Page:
And I need to create something now to sell to them because they flipped it around, so the power of personal branding is so potent it's, it's a beautiful thing and it all just comes down to human connection and people wanting to work with people because we can learn, we can and we now have the means to be able to do it.
You now don't need to have hundreds of thousands of dollars to do TV ads or magazine ads to create that relationship. You can do it literally for free.
Donna: Yeah, a hundred percent. What about the people who got a couple of clients in mind who know that, that's what they need to do? But they are feeling real like they really struggle with putting themselves out there as the face and the brand of their business, even though they know logically, they understand that it's part of the process, that it it's how they can get their business in front of more people and make sales with that.
Like you said that connection marketing, do you have any tips for those people to get out of their own way and, and get on with it?
Melissa: Yeah, God, that's so good and I've actually created a course around this because I, couple, three years ago, I created a course called connection marketing and you can see that on connection was it connectionmarketing.online as a website and I found that while people were taking it up.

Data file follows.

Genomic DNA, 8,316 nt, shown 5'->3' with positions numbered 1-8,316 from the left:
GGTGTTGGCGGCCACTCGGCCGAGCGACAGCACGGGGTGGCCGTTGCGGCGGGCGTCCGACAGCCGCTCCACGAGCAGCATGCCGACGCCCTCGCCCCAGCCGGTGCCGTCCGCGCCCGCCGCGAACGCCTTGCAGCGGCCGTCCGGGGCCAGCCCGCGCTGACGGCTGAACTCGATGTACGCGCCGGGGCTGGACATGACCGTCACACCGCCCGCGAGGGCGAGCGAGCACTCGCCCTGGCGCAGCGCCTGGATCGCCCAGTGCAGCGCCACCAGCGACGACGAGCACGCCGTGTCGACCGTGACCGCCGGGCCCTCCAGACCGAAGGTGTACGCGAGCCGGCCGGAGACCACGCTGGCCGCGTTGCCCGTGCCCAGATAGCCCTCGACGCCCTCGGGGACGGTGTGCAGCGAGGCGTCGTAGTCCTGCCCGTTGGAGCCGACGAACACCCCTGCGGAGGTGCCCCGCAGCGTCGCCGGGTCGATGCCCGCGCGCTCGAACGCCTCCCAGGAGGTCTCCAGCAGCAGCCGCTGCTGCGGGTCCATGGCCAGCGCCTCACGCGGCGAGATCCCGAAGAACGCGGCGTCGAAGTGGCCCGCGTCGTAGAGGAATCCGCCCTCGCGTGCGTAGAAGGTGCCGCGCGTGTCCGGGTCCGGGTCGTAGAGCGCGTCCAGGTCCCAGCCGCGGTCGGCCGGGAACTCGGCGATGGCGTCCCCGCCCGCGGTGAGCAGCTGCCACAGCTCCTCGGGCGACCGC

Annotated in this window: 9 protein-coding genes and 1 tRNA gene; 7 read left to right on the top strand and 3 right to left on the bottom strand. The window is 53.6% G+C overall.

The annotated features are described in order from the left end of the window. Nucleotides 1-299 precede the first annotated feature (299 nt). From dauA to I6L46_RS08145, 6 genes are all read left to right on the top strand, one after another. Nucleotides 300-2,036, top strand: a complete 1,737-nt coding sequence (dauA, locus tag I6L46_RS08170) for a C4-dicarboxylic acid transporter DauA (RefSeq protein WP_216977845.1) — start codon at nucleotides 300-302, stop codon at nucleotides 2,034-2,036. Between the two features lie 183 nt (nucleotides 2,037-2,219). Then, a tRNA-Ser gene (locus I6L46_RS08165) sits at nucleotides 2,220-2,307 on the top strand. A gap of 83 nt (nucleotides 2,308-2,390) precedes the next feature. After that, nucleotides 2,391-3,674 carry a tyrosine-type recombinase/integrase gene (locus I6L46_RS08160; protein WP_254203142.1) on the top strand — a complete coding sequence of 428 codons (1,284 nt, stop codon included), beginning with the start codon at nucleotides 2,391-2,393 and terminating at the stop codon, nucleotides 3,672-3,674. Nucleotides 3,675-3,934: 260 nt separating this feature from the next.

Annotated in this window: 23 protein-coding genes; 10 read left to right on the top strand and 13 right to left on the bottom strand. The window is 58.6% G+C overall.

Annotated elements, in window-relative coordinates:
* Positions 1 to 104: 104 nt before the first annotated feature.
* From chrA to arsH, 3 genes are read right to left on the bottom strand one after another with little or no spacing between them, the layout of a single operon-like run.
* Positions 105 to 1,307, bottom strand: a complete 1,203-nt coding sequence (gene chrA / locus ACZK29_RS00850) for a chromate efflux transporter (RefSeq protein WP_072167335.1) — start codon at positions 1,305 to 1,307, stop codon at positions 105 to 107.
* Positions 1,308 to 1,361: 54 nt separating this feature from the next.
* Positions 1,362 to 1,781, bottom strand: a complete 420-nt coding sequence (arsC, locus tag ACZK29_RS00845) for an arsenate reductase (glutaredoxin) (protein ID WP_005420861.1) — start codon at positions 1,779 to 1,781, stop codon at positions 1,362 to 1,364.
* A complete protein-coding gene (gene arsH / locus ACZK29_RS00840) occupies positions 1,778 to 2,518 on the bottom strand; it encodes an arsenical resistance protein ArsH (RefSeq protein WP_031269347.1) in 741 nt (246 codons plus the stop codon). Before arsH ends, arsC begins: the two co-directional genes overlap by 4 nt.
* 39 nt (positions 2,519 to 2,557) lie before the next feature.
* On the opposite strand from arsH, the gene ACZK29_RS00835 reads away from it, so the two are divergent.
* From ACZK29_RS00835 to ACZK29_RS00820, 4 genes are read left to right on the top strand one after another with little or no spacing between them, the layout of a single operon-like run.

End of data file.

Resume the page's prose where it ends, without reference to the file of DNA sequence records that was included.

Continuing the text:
They weren't completing the course for that exact reason, because when it came to the bit where they actually had to start showing up online and actually had to be, get in front of their market, start talking from the heart and start connecting personally, so many people freeze and it's fear.
It all comes down to just a fear of what people will say and another big fear is that, do people really care what I have to say? And a fear of being judged, which is such a shame and particularly this is an Australian podcast, but I imagine you have international listeners, but we Australians, we know all about tall poppy syndrome and we deal with it daily.
You just have to put your blinkers on, so you ask for some tips. So what I say to people, and I'm actually creating a membership right now based around this, which I'll be releasing next month because it's so huge, but you need to find a way for you to connect to what it is that you do through your values and through your purpose.
So, you can bypass that feeling of caring, what anybody has to say, because you take it on board so much when you connect to your purpose and what it is that you have to offer and you truly understand what makes you different and you truly understand the results that you get for people, whether it's your product or your services, when you connect to that so deeply on a personal level, then you actually you feel like you're obligated to give that.
Not obligated, but you it's a social responsibility to give that service because you're actually depriving people of a knowledge that will help their lives, you know, so to, and to make that connection, that's hard. It is hard.